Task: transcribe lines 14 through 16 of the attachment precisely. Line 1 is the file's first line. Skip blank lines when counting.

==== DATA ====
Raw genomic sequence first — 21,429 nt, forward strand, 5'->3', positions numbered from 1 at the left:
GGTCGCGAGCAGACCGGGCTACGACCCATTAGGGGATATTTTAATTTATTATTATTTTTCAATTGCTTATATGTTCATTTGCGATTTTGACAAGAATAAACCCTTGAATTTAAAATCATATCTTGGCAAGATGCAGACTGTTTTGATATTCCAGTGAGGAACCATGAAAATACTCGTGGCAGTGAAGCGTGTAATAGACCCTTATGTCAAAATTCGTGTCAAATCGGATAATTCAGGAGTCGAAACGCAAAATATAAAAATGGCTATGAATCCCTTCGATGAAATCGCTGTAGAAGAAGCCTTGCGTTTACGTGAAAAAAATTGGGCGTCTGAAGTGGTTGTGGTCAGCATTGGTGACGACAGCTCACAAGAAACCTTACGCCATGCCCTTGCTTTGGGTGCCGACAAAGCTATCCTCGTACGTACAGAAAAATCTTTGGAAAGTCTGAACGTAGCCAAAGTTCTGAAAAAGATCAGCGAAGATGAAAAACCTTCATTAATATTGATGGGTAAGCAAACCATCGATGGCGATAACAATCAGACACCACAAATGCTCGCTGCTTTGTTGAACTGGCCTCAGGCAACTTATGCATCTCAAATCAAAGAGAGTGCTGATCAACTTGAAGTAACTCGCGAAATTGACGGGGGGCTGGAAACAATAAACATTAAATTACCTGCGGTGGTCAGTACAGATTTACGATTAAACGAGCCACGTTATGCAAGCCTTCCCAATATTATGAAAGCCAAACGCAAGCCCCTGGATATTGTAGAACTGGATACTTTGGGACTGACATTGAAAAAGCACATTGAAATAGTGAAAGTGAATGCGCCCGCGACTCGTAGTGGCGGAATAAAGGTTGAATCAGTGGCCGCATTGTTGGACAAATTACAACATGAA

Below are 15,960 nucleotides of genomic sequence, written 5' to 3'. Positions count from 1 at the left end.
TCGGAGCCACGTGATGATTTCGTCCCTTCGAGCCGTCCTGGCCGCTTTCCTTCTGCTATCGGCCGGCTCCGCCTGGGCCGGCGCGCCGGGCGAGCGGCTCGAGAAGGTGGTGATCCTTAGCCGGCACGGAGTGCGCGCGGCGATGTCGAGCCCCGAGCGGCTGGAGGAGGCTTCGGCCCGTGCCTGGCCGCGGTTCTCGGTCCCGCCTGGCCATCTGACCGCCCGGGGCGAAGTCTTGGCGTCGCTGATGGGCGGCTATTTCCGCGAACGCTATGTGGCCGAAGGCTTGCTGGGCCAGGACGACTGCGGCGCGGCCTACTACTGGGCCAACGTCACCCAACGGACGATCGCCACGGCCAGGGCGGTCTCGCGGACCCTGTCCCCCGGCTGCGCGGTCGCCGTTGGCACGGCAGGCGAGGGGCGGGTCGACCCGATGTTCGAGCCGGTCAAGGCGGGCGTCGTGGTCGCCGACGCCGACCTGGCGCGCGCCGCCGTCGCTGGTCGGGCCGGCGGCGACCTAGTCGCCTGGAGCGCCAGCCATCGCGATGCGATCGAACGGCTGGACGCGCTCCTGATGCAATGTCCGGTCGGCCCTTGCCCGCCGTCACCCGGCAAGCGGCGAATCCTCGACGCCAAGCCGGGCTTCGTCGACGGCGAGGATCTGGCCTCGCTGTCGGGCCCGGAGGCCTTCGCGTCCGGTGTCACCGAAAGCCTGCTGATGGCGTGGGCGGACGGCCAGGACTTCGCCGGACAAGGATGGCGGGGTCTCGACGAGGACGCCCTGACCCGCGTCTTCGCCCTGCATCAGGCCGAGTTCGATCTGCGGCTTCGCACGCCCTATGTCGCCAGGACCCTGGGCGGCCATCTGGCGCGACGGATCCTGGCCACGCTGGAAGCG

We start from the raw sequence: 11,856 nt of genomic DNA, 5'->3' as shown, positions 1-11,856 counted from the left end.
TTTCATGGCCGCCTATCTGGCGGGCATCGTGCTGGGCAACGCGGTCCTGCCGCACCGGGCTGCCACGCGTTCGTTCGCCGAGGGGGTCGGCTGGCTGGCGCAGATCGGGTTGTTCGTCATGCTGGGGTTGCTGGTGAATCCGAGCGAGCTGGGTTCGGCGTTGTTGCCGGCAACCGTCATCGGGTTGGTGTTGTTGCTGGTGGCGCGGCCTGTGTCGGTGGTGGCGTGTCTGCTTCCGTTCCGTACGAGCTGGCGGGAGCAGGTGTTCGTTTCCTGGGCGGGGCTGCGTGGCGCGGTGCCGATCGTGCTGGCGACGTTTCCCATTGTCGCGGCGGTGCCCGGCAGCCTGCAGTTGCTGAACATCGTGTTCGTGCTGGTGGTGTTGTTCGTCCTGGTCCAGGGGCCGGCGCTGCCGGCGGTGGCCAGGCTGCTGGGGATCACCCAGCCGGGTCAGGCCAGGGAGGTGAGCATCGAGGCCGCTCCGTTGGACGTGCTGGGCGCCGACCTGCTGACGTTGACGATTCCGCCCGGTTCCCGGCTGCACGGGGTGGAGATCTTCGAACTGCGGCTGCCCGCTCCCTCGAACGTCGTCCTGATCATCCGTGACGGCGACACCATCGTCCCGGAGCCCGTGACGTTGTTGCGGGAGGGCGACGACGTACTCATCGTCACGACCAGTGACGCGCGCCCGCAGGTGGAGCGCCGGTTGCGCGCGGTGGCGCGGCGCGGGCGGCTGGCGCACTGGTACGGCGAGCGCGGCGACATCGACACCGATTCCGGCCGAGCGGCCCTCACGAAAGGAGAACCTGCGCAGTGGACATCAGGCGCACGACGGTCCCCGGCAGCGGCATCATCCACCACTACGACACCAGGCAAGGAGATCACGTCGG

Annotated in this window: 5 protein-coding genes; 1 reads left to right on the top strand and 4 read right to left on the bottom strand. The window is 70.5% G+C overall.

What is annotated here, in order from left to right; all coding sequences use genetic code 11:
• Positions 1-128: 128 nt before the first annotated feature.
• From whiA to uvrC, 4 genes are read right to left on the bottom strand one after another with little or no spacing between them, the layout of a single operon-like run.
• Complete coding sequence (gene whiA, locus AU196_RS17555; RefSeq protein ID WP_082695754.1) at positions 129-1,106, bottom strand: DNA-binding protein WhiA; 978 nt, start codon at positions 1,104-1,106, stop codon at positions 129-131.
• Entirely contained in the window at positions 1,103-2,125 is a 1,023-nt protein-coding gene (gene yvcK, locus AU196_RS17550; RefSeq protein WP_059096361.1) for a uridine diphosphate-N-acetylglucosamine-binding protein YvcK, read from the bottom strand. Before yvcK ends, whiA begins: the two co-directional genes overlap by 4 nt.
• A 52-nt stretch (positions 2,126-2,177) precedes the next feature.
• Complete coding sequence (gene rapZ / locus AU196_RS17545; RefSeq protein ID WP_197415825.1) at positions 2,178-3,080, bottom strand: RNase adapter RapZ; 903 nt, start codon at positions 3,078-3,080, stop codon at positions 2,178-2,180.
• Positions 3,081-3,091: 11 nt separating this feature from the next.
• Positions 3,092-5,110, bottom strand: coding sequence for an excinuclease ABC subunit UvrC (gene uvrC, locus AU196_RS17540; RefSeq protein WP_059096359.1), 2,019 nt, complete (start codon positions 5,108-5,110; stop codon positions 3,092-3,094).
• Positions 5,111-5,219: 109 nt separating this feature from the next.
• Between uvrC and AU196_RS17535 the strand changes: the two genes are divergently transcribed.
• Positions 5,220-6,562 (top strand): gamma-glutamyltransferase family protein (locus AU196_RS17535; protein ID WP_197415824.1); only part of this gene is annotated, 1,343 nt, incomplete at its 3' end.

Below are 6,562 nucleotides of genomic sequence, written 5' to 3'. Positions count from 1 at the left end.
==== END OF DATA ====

• Complete coding sequence (gene rapZ / locus AU196_RS17545; RefSeq protein ID WP_197415825.1) at positions 2,178-3,080, bottom strand: RNase adapter RapZ; 903 nt, start codon at positions 3,078-3,080, stop codon at positions 2,178-2,180.
• Positions 3,081-3,091: 11 nt separating this feature from the next.
• Positions 3,092-5,110, bottom strand: coding sequence for an excinuclease ABC subunit UvrC (gene uvrC, locus AU196_RS17540; RefSeq protein WP_059096359.1), 2,019 nt, complete (start codon positions 5,108-5,110; stop codon positions 3,092-3,094).